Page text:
Carmel’s Music Man Talks about the Legends of Yesterday and Tomorrow

The world bid farewell to a colossal list of iconic singers, songwriters, and entertainers in 2016 leaving a void in the hearts of their fans. The lives of these talented individuals were filled with challenges and unparalleled accomplishments that render them legends. The loss of so many inspiring people who not only entertained us in the best of times but comforted us with their songs, words, and on-screen presence, has left many feeling a sense of bewilderment. Who will fill the vacancies left behind? Who will tomorrow’s legends be?

Michael Feinstein Carmel Monthly February 2017

February 2017

Writer/ Janelle Morrison

Michael Feinstein, the art director for The Center for the Performing Arts in Carmel, Indiana, was a friend to many of those legends, and he shared a few of his Michael Feinsteinmemories and his insights on cultivating the next generation of talented entertainers. Feinstein, a multi-platinum-selling, five-time Grammy Nominated recording artist, is an interpreter of, and an archivist for, the repertoire known as the Great American Songbook. The Great American Songbook is the canon of the most influential American songs from the early 20th century. The Songbook is comprised of standards by George Gershwin, Cole Porter, Irving Berlin, and many more.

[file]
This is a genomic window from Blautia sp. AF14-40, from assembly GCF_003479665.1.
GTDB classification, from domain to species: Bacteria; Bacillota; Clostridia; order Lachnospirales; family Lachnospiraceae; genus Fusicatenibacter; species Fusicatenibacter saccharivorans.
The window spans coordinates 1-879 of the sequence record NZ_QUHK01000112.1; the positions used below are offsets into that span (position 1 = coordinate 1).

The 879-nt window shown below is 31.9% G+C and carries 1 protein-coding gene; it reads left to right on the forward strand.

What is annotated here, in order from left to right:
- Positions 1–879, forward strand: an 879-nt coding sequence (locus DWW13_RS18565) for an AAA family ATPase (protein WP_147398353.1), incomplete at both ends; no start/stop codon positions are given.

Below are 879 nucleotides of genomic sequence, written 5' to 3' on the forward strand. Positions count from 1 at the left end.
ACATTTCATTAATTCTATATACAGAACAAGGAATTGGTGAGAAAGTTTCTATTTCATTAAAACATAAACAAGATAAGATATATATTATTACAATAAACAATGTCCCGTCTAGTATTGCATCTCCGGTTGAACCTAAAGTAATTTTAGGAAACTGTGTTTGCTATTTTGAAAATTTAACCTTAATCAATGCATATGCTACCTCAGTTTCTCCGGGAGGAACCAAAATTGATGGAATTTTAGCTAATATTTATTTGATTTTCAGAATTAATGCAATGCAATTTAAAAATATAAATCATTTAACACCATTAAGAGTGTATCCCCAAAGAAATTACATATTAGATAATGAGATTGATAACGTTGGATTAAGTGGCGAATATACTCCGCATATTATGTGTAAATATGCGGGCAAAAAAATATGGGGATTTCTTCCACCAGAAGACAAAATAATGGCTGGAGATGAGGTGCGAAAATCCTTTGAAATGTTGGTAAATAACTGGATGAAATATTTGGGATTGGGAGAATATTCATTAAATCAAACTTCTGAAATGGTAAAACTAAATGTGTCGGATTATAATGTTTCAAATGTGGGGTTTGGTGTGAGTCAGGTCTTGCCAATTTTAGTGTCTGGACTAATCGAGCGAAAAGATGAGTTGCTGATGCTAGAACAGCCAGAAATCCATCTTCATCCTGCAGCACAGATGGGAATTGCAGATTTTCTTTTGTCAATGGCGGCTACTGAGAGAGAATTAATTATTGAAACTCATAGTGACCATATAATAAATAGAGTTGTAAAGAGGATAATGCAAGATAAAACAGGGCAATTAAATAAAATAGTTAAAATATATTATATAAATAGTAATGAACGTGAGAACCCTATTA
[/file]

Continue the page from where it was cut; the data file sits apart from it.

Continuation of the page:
At the Palladium, the magnificent 1,600-seat concert hall, is a gallery dedicated to the Great American Songbook Initiative, which preserves the original compositions, recordings, and other memorabilia that serve as artifacts of the Songbook for current and future generations to enjoy and study.
Feinstein and his fellow board members that represent the Great American Songbook Foundation also support the Songbook Academy®, a summer music intensive for young singers who have an interest in the Songbook. The Songbook Academy celebrates the Golden Age of American popular music. This program is the only high school intensive in the country that is dedicated to the music of Broadway, Hollywood musicals, and the Tin Pan Alley era of the 1920s to the 1960s.